One solution to consider for addressing rising drug prices in the United States: Allow pharmacists to substitute a generic drug for patients who have been prescribed a similar brand name drug with a much higher price tag.
Under current law, pharmacists are only allowed to make substitutions if the product is “therapeutically equivalent” to the branded version as approved by the U.S. Food and Drug Administration (FDA). However, new analysis in BMJ states that these same highly trained and deeply knowledgeable pharmacists could easily apply their expertise about supplies, insurance formularies, and patient co-payments to select cheaper alternatives that are just as safe and effective, thus saving patients money and lowering overall pharmaceutical spending, according to the report authored by researchers at Harvard’s Program On Regulation, Therapeutics, And Law (PORTAL).
U.S. spending per year on pharmaceuticals.
Drug spending is a key factor in rising U.S. health care spending, with the nation spending an estimated $400 billion per year on pharmaceuticals — more than $1,000 per person per year, according to the analysis authored by Jonathan J. Darrow, Jessica E. Chong, and Aaron S. Kesselheim. Although brand name drugs comprise only 10 percent of prescriptions, they drive 78 percent of drug spending, the researchers noted.
While a few brand name drugs represent true breakthroughs, many more represent marginal advancements and are in reality clinically equivalent (or occasionally inferior) to prior versions of the drug and their generic competitors, the PORTAL researchers said.
However, state law (which is based on federal determinations of therapeutic equivalence) restricts pharmacists to substituting only drugs that have the same active ingredients, dosage forms, strengths, and routes of administration as approved by the FDA.
Drug makers have long taken advantage of this legal loophole through a practice called product hopping, or “sidestepping generic competition by introducing a therapeutically similar version” of the original drug that can’t automatically be substituted, thus extending their market for more expensive and profitable brand name drugs.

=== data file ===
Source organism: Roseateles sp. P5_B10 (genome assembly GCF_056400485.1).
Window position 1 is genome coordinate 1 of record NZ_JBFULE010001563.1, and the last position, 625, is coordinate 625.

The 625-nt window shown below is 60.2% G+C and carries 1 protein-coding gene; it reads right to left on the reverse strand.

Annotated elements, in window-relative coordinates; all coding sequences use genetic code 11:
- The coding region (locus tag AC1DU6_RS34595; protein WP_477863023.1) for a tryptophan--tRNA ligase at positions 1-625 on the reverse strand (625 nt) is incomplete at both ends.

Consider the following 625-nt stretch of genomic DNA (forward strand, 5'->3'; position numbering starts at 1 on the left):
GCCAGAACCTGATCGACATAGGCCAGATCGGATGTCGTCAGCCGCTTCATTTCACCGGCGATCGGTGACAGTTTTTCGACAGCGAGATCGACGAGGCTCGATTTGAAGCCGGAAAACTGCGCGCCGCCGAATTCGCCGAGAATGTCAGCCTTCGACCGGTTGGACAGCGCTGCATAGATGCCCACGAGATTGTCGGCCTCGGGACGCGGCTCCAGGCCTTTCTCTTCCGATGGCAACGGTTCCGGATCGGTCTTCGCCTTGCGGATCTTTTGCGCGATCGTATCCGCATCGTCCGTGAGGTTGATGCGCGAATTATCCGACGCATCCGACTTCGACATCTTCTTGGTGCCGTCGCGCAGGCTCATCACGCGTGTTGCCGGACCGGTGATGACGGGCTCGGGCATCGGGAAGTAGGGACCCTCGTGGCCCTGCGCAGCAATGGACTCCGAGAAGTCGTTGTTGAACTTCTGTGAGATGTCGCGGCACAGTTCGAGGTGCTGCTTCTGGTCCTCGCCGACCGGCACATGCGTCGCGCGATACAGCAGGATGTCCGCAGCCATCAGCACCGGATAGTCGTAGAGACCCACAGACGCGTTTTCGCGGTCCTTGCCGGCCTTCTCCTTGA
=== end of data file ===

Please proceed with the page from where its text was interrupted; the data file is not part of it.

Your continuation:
A well-known and oft-cited example of product hopping is the drug omeprazole, a common proton pump inhibitor introduced 40 years ago. Among other changes, the drug was reformulated into a brand name drug called Vimovo that combines a minor variation of the active ingredient from the original drug (that is now available over-the-counter) with a common over-the-counter pain killer known as naproxen (brand name Aleve).
This combo heartburn drug is now under patent until 2031 — and pharmacists are prohibited from swapping it out in favor of its cheaper components of over-the-counter omeprazole and naproxen.
The difference between the cost of Vimovo versus its generic components is staggering. A cash-paying customer shells out $2,061 for a 60-day supply of Vimovo (without a discount), while the same patient would likely pay less than $30 for the same supply of naproxen and omeprazole, according to the drug list prices published on drugs.com.
The PORTAL researchers said that, in order to give pharmacists greater latitude, policymakers would need to step in, since states oversee and regulate pharmacists. For example, the authors said state legislatures could consider directing state health agencies to identify pharmaceutical products that could be substituted — beyond those designated as therapeutically equivalent by the federal government — and then authorize pharmacists to make the necessary swaps with the patient’s consent.
The pharmaceutical industry and physician lobbyists have bristled at previous legislative attempts to give pharmacists more power to substitute, but with drug prices continuing to rise — and more people struggling amid the dual-crises of the pandemic and economic hardships — the policy recommendations outlined by PORTAL could gain greater traction as voters increasingly clamor for drug pricing reform and states look for ways to rein in drug spending.